Good Question: Can I check for antibodies after getting the vaccine?

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ROCHESTER, N.Y. (WHEC) — Here’s a Good Question– about getting tests– and the vaccine.

This is something people have thought about after getting vaccinated– maybe you’re one of them: Should I get my antibodies checked?

Maybe cause you still have some questions about vaccines or you’re just curious. But the short answer is no. Why not?

News10NBC Brennan Somers spoke to Dr. Emil Lesho from Rochester Regional Health.

"There’s no standardization across the antibody tests you don’t know what test you’re gonna get," Lesho said.

Lesho told Somers because there’s no universal antibody test– some look for antibodies that are different than what vaccines give you, so you’d be wasting your time. The results may not tell you a lot, if anything.

"You might be getting a test that has the spike protein, and that’s the meaningful one, but might just be getting an overall antibody study," Lesho said.

Early on in the pandemic—state officials put a huge focus on antibody testing, but that all started to fade. Questions over reliability, what does a result truly mean for someone? How would you even begin to identify when or where a patient with antibodies got COVID in the first place?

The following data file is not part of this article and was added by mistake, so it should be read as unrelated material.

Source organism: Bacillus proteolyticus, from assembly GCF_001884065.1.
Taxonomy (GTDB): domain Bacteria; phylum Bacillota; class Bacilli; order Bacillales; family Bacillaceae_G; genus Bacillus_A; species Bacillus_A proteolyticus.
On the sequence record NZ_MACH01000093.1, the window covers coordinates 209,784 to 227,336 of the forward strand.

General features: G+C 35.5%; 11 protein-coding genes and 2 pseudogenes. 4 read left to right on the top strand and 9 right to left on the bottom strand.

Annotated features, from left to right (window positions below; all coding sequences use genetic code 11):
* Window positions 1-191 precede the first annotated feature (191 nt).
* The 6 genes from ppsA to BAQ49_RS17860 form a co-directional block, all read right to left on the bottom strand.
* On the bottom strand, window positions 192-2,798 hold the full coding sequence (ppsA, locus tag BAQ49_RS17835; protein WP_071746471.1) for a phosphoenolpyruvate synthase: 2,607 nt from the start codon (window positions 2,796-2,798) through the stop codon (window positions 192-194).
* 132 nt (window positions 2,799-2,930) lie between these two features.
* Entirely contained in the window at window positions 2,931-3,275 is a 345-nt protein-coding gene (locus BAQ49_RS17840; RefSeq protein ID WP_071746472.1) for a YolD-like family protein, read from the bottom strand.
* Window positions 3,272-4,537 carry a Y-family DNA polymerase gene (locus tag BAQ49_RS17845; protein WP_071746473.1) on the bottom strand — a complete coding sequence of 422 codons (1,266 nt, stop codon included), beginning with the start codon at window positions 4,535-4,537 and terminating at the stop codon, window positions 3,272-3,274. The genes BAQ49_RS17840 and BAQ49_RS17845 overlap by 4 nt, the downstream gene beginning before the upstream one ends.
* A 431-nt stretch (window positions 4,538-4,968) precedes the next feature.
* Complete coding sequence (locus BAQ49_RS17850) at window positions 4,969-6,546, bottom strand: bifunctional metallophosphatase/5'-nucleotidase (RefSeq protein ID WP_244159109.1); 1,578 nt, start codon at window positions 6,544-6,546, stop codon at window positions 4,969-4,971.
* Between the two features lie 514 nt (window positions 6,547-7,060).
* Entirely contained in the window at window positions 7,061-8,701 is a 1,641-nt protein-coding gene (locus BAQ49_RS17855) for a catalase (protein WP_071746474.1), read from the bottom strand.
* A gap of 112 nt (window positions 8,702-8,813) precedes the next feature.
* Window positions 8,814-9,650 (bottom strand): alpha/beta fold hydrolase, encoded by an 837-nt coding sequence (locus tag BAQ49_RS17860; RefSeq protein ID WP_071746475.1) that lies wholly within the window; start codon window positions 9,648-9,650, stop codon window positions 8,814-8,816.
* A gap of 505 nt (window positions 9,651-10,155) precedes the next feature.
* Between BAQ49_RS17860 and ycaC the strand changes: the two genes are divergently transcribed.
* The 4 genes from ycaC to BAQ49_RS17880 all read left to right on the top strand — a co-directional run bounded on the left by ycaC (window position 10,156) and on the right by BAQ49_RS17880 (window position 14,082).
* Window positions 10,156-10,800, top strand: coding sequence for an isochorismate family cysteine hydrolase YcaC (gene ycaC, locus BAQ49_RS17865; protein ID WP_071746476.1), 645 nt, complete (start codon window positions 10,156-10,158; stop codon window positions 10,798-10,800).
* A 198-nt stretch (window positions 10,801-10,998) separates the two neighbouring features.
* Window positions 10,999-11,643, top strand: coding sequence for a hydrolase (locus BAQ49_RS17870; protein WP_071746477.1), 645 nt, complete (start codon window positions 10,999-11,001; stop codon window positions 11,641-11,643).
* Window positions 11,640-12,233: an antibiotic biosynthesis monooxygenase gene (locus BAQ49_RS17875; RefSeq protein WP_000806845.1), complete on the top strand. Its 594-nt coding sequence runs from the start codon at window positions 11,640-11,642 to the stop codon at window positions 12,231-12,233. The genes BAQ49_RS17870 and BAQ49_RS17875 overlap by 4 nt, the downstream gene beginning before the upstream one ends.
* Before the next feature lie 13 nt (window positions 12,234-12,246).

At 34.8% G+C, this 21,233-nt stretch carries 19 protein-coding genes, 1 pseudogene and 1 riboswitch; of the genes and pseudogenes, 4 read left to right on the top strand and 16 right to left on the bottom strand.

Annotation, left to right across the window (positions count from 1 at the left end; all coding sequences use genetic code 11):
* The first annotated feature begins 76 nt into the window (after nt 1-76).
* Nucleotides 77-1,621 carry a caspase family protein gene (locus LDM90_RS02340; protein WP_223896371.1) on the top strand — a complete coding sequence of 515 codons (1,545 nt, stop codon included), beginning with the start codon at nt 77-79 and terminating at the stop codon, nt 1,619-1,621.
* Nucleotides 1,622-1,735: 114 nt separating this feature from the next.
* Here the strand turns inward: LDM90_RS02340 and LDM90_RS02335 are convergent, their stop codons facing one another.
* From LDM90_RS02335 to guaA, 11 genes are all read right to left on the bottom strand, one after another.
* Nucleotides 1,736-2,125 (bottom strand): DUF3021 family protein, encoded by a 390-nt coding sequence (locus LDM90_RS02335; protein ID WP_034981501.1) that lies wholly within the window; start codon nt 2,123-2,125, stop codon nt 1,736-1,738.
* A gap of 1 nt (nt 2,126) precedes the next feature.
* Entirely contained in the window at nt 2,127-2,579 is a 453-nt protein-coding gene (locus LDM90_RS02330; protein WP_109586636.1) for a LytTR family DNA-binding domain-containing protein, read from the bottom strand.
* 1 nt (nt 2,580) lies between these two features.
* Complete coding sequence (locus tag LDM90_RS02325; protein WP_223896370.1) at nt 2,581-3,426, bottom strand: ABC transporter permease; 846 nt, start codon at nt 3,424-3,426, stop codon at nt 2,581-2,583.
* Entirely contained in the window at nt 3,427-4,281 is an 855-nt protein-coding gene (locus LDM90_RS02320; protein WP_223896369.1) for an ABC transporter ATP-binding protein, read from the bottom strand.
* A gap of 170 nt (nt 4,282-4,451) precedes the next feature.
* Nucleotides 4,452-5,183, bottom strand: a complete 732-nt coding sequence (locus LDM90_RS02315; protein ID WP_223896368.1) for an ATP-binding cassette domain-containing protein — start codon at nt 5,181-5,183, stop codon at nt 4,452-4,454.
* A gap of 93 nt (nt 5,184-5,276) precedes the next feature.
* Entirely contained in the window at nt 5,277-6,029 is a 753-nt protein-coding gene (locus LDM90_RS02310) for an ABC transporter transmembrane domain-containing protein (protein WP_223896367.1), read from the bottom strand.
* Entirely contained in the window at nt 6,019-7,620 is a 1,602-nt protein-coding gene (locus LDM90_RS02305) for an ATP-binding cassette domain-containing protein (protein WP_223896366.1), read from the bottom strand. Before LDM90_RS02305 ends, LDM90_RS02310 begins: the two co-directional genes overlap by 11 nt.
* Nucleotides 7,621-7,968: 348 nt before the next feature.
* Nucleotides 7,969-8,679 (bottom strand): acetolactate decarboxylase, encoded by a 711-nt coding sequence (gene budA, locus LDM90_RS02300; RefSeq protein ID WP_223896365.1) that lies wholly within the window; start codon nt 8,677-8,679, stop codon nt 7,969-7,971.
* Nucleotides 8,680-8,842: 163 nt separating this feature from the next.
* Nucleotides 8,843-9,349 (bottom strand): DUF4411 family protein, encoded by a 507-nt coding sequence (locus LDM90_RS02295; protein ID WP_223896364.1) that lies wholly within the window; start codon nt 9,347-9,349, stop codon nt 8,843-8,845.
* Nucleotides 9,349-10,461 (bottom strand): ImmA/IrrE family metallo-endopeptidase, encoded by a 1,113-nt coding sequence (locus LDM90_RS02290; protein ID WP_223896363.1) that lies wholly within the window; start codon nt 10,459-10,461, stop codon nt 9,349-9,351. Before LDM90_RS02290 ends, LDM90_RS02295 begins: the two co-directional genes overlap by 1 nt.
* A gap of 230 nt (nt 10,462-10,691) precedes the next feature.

Just days ago– the Food and Drug Administration put out a statement stressing while antibody tests could tell you if you’ve had the virus, don’t use them to try to gauge how strong your immunity and protection is, especially after getting a vaccine.

The Centers for Disease Control and Prevention agree with that.

But what about antibody testing in more formal settings? With the right technology? Lesho says that’s something they do.

"We have a test here at [Rochester General Hospital] that we use on a research basis that looks at both antibodies called the N protein or S or spike protein that enables us to differentiate between if you have immunity or antibodies from a natural infection," Lesho said. "You’re gonna have more N versus if you have immunity from one of the vaccines you’ll have more S in that situation."

As a good rule and answer for everyday people, pass on the antibody test. Again, this is why we have trials.. study after study, and the rigorous approval process to get vaccines out.

While none are 100% effective, the data shows what we have now is pretty close.


Watch previous Good Question segments here. If you have a question you’d like answered, email